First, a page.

• —Wang Hai, Chinese consumer rights advocate

There are no gold stars awarded in China for whistleblowing—a critical policing mechanism in any supply chain for consumer protection. Instead, the much more likely result for employees who publicly expose flaws in their companies’ products is jail, a terrible beating, or both. The grim fates of three whistleblowers in China, as documented by the Financial Times, graphically illustrates the extreme dangers:

The first whistleblower, Dr. Tang Zhixiong, accused his fellow doctors of conducting unethical transplant surgeries. In addition, Ms. Zhou Huanxi and Mr. Shi Yuefu each separately denounced their former companies for producing fake medicines.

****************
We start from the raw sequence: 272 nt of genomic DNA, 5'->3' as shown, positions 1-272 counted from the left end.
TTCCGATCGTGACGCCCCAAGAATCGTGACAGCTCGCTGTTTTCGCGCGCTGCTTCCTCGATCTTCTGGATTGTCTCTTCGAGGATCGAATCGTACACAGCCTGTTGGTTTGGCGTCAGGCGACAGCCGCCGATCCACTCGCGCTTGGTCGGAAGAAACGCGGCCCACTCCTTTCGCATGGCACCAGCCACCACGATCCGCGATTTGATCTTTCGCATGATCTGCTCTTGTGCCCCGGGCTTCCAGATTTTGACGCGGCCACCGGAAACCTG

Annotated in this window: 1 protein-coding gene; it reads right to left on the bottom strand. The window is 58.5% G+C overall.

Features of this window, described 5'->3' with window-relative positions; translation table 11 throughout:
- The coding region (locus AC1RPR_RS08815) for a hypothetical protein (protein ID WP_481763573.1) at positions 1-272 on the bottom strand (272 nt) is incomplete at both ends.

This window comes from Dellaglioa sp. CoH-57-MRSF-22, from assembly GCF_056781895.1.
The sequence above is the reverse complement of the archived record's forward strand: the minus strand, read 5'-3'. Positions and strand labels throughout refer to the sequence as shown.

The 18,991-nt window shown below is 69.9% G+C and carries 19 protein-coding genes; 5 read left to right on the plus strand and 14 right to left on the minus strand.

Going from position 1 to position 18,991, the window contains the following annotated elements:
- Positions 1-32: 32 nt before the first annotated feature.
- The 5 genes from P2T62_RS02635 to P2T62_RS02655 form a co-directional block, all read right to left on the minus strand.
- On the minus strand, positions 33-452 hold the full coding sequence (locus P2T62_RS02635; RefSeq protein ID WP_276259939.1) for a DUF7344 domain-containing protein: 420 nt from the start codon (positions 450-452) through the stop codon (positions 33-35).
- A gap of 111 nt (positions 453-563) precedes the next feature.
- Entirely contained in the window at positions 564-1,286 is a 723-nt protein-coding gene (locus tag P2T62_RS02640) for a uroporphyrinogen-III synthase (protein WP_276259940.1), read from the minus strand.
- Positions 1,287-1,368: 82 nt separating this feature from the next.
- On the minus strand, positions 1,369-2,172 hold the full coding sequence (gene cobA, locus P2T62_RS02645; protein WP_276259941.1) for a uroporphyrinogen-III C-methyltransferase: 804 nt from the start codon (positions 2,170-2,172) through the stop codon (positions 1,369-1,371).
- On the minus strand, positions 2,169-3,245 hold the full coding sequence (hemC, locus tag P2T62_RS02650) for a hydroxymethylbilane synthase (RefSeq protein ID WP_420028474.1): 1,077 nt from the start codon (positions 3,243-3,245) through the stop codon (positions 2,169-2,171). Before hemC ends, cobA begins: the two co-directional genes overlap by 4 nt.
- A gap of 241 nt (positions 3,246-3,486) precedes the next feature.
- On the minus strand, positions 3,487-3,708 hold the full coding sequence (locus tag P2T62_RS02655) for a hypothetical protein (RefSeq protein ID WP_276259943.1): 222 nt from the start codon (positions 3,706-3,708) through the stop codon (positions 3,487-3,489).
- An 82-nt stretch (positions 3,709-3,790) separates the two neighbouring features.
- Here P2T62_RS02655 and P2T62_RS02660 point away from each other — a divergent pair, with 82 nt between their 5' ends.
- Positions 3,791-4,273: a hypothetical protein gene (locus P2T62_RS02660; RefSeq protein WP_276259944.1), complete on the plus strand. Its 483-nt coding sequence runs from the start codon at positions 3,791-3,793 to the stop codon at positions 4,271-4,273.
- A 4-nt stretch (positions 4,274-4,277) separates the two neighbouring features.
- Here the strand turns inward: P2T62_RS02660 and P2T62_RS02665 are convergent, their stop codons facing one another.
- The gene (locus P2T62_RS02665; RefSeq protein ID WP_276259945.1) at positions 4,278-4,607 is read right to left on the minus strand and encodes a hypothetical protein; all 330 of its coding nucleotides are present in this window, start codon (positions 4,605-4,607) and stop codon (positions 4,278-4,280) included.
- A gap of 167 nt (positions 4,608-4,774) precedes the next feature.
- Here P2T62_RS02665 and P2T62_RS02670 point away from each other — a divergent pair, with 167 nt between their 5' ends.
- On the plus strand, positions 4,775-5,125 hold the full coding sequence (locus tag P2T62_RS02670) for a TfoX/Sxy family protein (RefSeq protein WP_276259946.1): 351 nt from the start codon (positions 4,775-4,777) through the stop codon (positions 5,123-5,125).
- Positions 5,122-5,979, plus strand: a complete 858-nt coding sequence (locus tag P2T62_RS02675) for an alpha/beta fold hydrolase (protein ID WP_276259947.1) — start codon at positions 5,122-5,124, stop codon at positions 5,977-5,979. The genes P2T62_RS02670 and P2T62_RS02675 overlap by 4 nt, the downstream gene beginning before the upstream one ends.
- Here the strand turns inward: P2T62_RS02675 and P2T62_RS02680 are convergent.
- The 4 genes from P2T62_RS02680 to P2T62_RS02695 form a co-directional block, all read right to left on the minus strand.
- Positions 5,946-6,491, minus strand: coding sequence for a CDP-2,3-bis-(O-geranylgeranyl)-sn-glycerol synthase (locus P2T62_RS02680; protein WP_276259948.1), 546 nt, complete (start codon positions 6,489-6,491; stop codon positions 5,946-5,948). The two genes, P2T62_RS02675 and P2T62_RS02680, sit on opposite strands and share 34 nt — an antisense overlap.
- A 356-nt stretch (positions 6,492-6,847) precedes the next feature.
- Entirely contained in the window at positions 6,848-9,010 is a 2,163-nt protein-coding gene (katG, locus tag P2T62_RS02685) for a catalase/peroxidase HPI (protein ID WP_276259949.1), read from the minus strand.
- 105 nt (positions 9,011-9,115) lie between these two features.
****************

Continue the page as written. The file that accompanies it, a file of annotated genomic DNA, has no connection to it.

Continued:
Dr. Tang is now on the run after receiving violent threats, and he fears arrest on trumped up charges. Dr. Tang’s fear of arrest is hardly unfounded. After Ms. Zhou revealed that a tonic being marketed to pregnant women as a health enhancer was nothing but snake oil, she was arrested on a phony charge of blackmail and jailed for almost four years. Meanwhile, Mr. Shi was not quite as “lucky” as Dr. Tang and Ms. Zhou. He was run over by a van with a bogus license plate and left with serious brain injuries.

First We Kill All the Trial Lawyers